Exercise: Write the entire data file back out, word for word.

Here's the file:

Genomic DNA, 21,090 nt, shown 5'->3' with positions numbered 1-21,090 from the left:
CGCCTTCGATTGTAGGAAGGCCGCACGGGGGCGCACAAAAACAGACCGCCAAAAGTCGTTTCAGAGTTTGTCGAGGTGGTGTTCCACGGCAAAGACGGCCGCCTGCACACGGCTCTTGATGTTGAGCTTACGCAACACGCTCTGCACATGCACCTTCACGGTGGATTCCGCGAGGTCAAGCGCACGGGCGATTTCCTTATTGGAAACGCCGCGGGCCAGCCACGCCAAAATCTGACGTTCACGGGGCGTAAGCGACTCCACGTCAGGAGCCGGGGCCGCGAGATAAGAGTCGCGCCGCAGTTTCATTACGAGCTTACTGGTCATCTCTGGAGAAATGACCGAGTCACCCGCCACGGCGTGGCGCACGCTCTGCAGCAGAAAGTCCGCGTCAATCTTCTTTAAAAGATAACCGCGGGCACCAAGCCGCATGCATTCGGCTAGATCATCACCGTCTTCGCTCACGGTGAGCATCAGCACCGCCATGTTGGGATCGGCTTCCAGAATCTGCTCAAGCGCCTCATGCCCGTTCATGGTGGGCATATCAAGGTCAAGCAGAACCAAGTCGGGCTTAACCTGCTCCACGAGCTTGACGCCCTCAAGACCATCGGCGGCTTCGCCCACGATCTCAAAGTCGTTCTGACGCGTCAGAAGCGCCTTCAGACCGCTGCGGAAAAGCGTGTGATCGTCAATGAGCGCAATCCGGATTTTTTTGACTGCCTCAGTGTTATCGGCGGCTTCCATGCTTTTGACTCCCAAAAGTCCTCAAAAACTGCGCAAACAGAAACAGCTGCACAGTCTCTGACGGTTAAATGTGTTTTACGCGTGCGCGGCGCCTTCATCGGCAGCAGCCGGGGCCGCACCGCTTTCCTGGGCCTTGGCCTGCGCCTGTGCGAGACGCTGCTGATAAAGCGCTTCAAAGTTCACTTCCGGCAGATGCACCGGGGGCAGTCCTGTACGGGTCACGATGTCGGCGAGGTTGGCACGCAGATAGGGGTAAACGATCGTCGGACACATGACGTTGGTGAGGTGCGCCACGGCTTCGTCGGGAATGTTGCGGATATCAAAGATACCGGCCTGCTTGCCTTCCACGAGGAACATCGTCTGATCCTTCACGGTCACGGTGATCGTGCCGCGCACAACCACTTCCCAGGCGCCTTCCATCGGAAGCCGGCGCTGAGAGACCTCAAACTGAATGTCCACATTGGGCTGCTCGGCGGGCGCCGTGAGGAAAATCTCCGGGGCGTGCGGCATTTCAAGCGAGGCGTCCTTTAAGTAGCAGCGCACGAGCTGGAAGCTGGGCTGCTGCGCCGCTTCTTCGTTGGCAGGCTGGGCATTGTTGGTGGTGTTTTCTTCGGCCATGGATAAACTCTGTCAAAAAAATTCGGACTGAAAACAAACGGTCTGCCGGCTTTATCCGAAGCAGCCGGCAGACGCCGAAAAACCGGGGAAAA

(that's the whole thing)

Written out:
Genomic DNA, 21,090 nt, shown 5'->3' with positions numbered 1-21,090 from the left:
CGCCTTCGATTGTAGGAAGGCCGCACGGGGGCGCACAAAAACAGACCGCCAAAAGTCGTTTCAGAGTTTGTCGAGGTGGTGTTCCACGGCAAAGACGGCCGCCTGCACACGGCTCTTGATGTTGAGCTTACGCAACACGCTCTGCACATGCACCTTCACGGTGGATTCCGCGAGGTCAAGCGCACGGGCGATTTCCTTATTGGAAACGCCGCGGGCCAGCCACGCCAAAATCTGACGTTCACGGGGCGTAAGCGACTCCACGTCAGGAGCCGGGGCCGCGAGATAAGAGTCGCGCCGCAGTTTCATTACGAGCTTACTGGTCATCTCTGGAGAAATGACCGAGTCACCCGCCACGGCGTGGCGCACGCTCTGCAGCAGAAAGTCCGCGTCAATCTTCTTTAAAAGATAACCGCGGGCACCAAGCCGCATGCATTCGGCTAGATCATCACCGTCTTCGCTCACGGTGAGCATCAGCACCGCCATGTTGGGATCGGCTTCCAGAATCTGCTCAAGCGCCTCATGCCCGTTCATGGTGGGCATATCAAGGTCAAGCAGAACCAAGTCGGGCTTAACCTGCTCCACGAGCTTGACGCCCTCAAGACCATCGGCGGCTTCGCCCACGATCTCAAAGTCGTTCTGACGCGTCAGAAGCGCCTTCAGACCGCTGCGGAAAAGCGTGTGATCGTCAATGAGCGCAATCCGGATTTTTTTGACTGCCTCAGTGTTATCGGCGGCTTCCATGCTTTTGACTCCCAAAAGTCCTCAAAAACTGCGCAAACAGAAACAGCTGCACAGTCTCTGACGGTTAAATGTGTTTTACGCGTGCGCGGCGCCTTCATCGGCAGCAGCCGGGGCCGCACCGCTTTCCTGGGCCTTGGCCTGCGCCTGTGCGAGACGCTGCTGATAAAGCGCTTCAAAGTTCACTTCCGGCAGATGCACCGGGGGCAGTCCTGTACGGGTCACGATGTCGGCGAGGTTGGCACGCAGATAGGGGTAAACGATCGTCGGACACATGACGTTGGTGAGGTGCGCCACGGCTTCGTCGGGAATGTTGCGGATATCAAAGATACCGGCCTGCTTGCCTTCCACGAGGAACATCGTCTGATCCTTCACGGTCACGGTGATCGTGCCGCGCACAACCACTTCCCAGGCGCCTTCCATCGGAAGCCGGCGCTGAGAGACCTCAAACTGAATGTCCACATTGGGCTGCTCGGCGGGCGCCGTGAGGAAAATCTCCGGGGCGTGCGGCATTTCAAGCGAGGCGTCCTTTAAGTAGCAGCGCACGAGCTGGAAGCTGGGCTGCTGCGCCGCTTCTTCGTTGGCAGGCTGGGCATTGTTGGTGGTGTTTTCTTCGGCCATGGATAAACTCTGTCAAAAAAATTCGGACTGAAAACAAACGGTCTGCCGGCTTTATCCGAAGCAGCCGGCAGACGCCGAAAAACCGGGGAAAA